WELLINGTON, July 5 (REUTERS) - Prices for New Zealand homes grew at their slowest annual pace in more than two years, as previously sizzling demand was crimped by regulatory curbs, government property valuer QV said on Wednesday.
Quotable Value’s (QV) residential property price index rose 8.1 percent in the year to June, the slowest since March 2015, compared with an annual rate of 9.7 percent in the previous month.
The index is now 54.2 percent above the market’s previous peak in late 2007.
The Reserve Bank of New Zealand (RBNZ) has raised concerns about the nation’s soaring home prices and has talked up the systemic risk posed by high mortgage debt in the event of a collapse in the property market. The central bank reiterated its worries last month, saying the moderating price growth could be temporary.
The latest slowdown was driven by stricter lending rules introduced by the RBNZ last year, including loan-to-valuation ratio (LVR) limits, to insulate banks from any housing downturn, QV said.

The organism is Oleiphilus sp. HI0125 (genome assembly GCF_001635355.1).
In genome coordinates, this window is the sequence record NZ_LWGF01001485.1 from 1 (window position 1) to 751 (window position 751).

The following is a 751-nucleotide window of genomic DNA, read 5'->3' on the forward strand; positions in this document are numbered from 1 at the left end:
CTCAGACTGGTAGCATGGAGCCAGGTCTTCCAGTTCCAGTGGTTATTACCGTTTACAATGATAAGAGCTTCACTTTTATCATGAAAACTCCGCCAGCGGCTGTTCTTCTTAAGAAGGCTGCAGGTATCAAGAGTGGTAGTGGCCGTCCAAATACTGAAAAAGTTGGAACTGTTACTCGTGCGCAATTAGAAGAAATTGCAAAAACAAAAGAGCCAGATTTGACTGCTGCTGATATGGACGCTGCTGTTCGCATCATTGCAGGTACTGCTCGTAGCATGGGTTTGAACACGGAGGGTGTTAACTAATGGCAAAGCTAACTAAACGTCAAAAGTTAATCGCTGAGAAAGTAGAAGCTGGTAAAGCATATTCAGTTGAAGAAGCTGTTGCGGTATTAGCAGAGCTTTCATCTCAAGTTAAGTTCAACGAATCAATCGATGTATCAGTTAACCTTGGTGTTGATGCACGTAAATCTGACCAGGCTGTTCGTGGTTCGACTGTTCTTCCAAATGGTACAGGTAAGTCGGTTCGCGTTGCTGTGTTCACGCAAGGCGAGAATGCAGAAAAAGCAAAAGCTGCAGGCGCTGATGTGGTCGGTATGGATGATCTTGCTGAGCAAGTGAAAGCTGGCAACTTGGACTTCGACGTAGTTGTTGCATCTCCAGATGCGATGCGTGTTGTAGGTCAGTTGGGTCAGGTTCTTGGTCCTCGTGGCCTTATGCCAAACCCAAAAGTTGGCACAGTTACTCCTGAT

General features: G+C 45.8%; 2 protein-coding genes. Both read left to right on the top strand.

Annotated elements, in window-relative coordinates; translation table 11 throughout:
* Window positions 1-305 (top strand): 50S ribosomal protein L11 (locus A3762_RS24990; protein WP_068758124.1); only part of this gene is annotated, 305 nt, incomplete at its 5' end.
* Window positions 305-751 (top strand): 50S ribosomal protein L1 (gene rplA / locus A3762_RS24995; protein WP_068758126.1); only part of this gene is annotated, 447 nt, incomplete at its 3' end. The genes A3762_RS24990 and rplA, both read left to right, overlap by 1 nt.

In the previously red-hot city of Auckland, prices grew 7.2 percent on an annual basis, the slowest since September 2012, and compared with 9.3 pct annual rise of in May.
“High prices coupled with banks’ stricter lending criteria are making it increasingly difficult for anyone but cash buyers or those with higher levels of equity to buy property,” said Andrea Rush, QV National spokeswoman in an emailed statement.
Reporting by Charlotte Greenfield; Editing by Shri Navaratnam